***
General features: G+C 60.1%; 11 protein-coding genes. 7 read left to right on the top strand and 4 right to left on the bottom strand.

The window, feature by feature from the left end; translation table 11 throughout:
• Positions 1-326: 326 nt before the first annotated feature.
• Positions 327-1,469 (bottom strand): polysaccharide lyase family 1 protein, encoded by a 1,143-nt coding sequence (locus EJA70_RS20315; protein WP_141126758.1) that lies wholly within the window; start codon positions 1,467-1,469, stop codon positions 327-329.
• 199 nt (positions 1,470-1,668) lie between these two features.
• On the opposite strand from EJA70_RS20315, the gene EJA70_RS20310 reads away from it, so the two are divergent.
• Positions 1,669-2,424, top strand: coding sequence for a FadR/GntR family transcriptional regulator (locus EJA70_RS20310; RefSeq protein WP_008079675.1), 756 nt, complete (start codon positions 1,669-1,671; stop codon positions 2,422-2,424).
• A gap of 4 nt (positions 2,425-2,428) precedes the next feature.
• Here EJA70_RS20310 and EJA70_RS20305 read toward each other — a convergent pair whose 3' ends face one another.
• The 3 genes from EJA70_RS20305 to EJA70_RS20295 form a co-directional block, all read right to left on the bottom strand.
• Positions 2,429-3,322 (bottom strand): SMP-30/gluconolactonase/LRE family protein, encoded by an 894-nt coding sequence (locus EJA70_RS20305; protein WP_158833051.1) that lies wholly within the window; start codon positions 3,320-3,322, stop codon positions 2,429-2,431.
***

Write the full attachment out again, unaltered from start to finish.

General features: G+C 60.1%; 11 protein-coding genes. 7 read left to right on the top strand and 4 right to left on the bottom strand.

The window, feature by feature from the left end; translation table 11 throughout:
• Positions 1-326: 326 nt before the first annotated feature.
• Positions 327-1,469 (bottom strand): polysaccharide lyase family 1 protein, encoded by a 1,143-nt coding sequence (locus EJA70_RS20315; protein WP_141126758.1) that lies wholly within the window; start codon positions 1,467-1,469, stop codon positions 327-329.
• 199 nt (positions 1,470-1,668) lie between these two features.
• On the opposite strand from EJA70_RS20315, the gene EJA70_RS20310 reads away from it, so the two are divergent.
• Positions 1,669-2,424, top strand: coding sequence for a FadR/GntR family transcriptional regulator (locus EJA70_RS20310; RefSeq protein WP_008079675.1), 756 nt, complete (start codon positions 1,669-1,671; stop codon positions 2,422-2,424).
• A gap of 4 nt (positions 2,425-2,428) precedes the next feature.
• Here EJA70_RS20310 and EJA70_RS20305 read toward each other — a convergent pair whose 3' ends face one another.
• The 3 genes from EJA70_RS20305 to EJA70_RS20295 form a co-directional block, all read right to left on the bottom strand.
• Positions 2,429-3,322 (bottom strand): SMP-30/gluconolactonase/LRE family protein, encoded by an 894-nt coding sequence (locus EJA70_RS20305; protein WP_158833051.1) that lies wholly within the window; start codon positions 3,320-3,322, stop codon positions 2,429-2,431.